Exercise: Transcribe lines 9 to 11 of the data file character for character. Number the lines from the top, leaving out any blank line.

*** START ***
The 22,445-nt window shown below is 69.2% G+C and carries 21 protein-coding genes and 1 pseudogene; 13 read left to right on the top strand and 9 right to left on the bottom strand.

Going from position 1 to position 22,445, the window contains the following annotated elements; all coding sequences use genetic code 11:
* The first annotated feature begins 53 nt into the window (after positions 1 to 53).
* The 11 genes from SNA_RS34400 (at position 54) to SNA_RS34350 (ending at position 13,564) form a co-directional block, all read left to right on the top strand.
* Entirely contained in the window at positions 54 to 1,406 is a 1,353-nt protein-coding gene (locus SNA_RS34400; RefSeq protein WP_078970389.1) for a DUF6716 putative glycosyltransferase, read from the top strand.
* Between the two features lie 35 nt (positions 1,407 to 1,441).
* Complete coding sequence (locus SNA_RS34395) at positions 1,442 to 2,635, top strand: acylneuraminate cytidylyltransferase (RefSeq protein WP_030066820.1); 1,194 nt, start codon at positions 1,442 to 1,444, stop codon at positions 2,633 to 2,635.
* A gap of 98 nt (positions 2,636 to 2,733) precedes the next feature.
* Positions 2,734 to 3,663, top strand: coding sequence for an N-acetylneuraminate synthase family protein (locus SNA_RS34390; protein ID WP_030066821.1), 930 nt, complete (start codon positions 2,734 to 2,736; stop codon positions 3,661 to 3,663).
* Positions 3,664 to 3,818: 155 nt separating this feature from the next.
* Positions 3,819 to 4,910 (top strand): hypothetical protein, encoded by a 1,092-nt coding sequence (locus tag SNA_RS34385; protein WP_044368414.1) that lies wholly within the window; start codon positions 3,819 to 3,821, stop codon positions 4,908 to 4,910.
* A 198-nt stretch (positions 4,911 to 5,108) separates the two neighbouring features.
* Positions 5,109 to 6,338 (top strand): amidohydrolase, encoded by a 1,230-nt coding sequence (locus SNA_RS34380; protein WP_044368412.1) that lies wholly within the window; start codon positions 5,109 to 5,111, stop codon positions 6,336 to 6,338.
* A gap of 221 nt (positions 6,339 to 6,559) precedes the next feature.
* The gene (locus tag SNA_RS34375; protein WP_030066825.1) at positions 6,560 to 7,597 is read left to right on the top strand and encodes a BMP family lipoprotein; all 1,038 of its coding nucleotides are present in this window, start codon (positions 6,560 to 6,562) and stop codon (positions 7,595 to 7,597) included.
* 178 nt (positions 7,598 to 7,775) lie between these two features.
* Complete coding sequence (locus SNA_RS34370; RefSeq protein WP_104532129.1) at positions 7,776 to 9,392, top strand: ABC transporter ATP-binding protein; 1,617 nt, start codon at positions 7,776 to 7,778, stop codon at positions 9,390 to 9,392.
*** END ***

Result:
* Positions 2,734 to 3,663, top strand: coding sequence for an N-acetylneuraminate synthase family protein (locus SNA_RS34390; protein ID WP_030066821.1), 930 nt, complete (start codon positions 2,734 to 2,736; stop codon positions 3,661 to 3,663).
* Positions 3,664 to 3,818: 155 nt separating this feature from the next.
* Positions 3,819 to 4,910 (top strand): hypothetical protein, encoded by a 1,092-nt coding sequence (locus tag SNA_RS34385; protein WP_044368414.1) that lies wholly within the window; start codon positions 3,819 to 3,821, stop codon positions 4,908 to 4,910.